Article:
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Subject: RE: [wsbpel-spec-edit] Friendly amendments to issue 89 proposal

The executable/abstract distinction is not relevant here.  The only
point we are trying to make is that you MUST *statically* determine if
you can FULLY understand the process definition before you do anything
with it.  In other words, the various language attributes have
"mustUnderstand" status.

-----Original Message-----
From: Yaron Y. Goland [mailto:ygoland@bea.com] 
Sent: Tuesday, October 26, 2004 3:12 PM
To: Alex Yiu
Cc: Liu, Kevin; bpel spec; Satish Thatte
Subject: Re: [wsbpel-spec-edit] Friendly amendments to issue 89 proposal

When I wrote 89 the status of abstract processes was unclear so I stuck 
to just addressing executable processes. Officially speaking nothing has

changed in the status of abstract processes but I believe that the 
direction we have been heading is to define some level of syntax 
conformance requirement for abstract processes (e.g. it will be possible

to perform non-trivial static analysis of an abstract process). The 
consequence of this is that it makes sense to apply 89 to both abstract 
and executable processes and it therefore makes sense to move the text 
to a section that applies to both types of processes, section 6.2 seems 
like a good candidate.

I also agree with Alex's concerns. I think the proposed language may 
have unintentional implications that could complicate things.

I therefore propose that we edit your proposed language to read:

The value of the queryLanguage and expressionLanguage attributes on the 
process XML element are global defaults and can be overridden on 
specific activities like assign using the mechanisms defined later in 
this specification. In addition the queryLanguage attribute is also 
available for use in defining BPEL properties in WSDL. BPEL processors
  * statically determine which languages are referenced by queryLanguage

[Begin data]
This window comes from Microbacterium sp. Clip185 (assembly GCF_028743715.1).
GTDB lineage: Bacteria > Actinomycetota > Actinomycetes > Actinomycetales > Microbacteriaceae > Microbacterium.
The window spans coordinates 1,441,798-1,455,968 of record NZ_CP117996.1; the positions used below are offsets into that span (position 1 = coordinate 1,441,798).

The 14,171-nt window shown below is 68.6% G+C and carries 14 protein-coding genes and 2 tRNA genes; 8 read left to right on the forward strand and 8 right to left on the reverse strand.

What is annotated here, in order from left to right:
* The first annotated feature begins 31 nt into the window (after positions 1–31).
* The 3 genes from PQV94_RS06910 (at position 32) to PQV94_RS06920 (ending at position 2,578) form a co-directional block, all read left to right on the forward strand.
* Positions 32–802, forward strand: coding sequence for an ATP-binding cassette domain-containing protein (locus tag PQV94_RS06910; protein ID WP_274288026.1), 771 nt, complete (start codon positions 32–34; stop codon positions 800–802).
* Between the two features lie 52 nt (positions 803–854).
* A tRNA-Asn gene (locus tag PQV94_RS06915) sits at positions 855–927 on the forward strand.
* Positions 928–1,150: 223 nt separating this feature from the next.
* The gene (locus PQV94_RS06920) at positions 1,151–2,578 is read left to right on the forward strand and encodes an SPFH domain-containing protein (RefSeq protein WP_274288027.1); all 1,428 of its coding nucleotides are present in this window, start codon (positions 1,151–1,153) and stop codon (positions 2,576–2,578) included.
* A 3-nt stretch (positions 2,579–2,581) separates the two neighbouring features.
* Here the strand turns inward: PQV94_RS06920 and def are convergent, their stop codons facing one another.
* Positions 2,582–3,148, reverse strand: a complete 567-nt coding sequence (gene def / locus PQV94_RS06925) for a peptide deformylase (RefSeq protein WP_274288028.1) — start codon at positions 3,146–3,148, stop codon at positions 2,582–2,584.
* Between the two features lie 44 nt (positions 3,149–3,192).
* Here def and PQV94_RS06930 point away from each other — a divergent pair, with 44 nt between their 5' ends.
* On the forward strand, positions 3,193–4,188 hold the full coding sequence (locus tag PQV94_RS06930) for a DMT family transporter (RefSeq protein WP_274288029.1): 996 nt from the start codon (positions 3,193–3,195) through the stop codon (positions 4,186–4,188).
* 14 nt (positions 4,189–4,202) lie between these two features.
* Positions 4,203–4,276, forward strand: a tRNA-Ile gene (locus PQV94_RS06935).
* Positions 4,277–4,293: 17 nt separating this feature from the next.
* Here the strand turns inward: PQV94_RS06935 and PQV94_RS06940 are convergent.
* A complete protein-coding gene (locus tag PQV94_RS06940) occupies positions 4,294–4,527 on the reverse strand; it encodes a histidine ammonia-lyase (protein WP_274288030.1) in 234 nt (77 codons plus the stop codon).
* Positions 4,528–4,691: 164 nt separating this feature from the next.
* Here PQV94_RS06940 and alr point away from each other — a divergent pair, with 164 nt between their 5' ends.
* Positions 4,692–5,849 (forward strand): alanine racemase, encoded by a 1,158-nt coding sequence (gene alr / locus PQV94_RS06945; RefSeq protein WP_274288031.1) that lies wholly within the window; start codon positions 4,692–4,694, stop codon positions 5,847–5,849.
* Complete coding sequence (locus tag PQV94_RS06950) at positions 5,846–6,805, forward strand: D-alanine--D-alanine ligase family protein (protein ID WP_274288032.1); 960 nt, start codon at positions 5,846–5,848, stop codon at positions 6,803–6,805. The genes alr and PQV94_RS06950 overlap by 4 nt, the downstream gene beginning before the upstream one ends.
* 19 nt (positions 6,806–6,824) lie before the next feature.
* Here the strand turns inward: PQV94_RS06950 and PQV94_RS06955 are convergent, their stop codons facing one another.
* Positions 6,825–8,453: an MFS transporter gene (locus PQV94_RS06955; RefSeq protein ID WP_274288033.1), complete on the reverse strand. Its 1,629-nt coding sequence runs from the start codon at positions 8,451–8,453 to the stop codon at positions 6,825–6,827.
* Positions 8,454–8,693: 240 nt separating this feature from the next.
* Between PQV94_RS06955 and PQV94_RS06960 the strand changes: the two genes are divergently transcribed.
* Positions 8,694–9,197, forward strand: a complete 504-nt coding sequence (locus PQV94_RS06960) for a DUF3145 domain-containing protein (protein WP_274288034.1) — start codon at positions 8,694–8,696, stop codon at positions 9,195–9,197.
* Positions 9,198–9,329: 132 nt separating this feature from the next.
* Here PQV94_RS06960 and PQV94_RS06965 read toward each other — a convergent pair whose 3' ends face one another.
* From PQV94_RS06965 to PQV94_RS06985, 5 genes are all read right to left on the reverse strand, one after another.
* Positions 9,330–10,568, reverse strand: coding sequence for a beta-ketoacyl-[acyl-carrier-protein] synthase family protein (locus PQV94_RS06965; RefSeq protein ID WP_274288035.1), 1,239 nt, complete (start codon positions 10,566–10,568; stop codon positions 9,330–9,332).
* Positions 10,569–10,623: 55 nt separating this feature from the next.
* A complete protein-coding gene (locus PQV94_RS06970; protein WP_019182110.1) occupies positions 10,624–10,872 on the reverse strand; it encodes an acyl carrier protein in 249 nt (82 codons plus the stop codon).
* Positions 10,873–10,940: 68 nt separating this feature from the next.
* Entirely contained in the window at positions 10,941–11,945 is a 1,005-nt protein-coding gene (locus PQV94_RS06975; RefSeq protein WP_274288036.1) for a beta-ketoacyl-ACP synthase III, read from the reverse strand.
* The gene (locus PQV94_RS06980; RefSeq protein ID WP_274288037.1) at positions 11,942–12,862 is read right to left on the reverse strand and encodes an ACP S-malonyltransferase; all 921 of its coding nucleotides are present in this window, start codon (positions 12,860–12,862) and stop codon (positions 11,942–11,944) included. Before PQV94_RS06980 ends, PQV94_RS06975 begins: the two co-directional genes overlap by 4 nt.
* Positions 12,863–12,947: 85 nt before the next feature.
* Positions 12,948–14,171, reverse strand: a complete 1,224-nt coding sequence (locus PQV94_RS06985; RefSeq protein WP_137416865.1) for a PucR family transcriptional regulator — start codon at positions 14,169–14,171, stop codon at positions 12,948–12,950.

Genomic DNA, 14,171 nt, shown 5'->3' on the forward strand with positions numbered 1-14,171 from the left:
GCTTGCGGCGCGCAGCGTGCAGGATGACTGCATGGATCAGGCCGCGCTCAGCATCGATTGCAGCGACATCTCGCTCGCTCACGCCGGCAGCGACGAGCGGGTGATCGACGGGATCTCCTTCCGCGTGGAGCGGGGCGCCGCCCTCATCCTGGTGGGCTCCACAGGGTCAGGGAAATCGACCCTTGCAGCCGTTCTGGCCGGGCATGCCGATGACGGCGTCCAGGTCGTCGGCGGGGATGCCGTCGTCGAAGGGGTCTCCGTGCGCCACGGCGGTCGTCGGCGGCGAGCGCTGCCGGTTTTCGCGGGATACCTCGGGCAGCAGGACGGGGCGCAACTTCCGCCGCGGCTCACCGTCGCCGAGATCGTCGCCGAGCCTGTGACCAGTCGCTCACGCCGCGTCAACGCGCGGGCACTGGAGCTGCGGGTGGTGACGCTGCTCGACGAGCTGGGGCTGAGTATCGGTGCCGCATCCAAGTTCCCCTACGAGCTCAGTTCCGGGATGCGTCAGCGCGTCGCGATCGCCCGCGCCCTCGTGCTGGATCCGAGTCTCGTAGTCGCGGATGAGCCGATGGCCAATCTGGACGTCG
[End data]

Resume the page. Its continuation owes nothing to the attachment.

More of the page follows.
or expressionLanguage attributes either in the BPEL process definition 
itself or in any BPEL property definitions in associated WSDLs and
  * if any referenced language is unsupported by the BPEL processor then

the processor MUST NOT process the submitted BPEL process definition.

	What do y'all think?


Alex Yiu wrote:
> Hi Kevin,
> Thanks for the update.
> The wordings of "the processor MUST stop processing the process" seems
> to imply that the BPEL implementation will behave like an interpreter,
> when the implementation is an executation engine. It looks like that
> processor stops processing only after it discovers the
> language support problem.
> Does it imply that a BPEL execution engine implementation should not
> static analysis?
> Or, I am just reading too much into the intention of the sentence?
> One way or the other, I think it would be better to put addtional
> sentences to explicitly state that whether static analysis may/must be
> performed to detect this error condition.
> And, if an execution engine implementation is ever allowed to discover
> this problem on the fly in the middle of the process execution, then a
> runtime fault may be needed.
> Instead of have one vague statements that covers all kinds of BPEL
> processors. We may want to have some terms introduced: e.g. BPEL
> execution processor and BPEL analysis processor (which do static
> analysis and other analysis without executing the BPEL process). Then,
> our description against different kinds of processors can be more
> I think these 2 terms are needed also, when we want to give a context
> for Issue 9.
> Thanks!
> Regards,
> Alex Yiu
> Liu, Kevin wrote:
>  >Hi Yaron and all,
>  >
>  >There was a brief discussion on 89 in the editors' call last week.
Since Yaron 
> had already been swamped with many issues, the group felt obligated to
take some 
> burden from his shoulder, and somehow I ended up with an AI to come up
with new 
> text to address some concerns Satish brought up.
>  >
>  >Here is the strawman proposal I would like to you to bring up for
> consideration. Though the changes might appear violent (at least more
than I was 
> thinking), I believe the principal idea is the same as the initial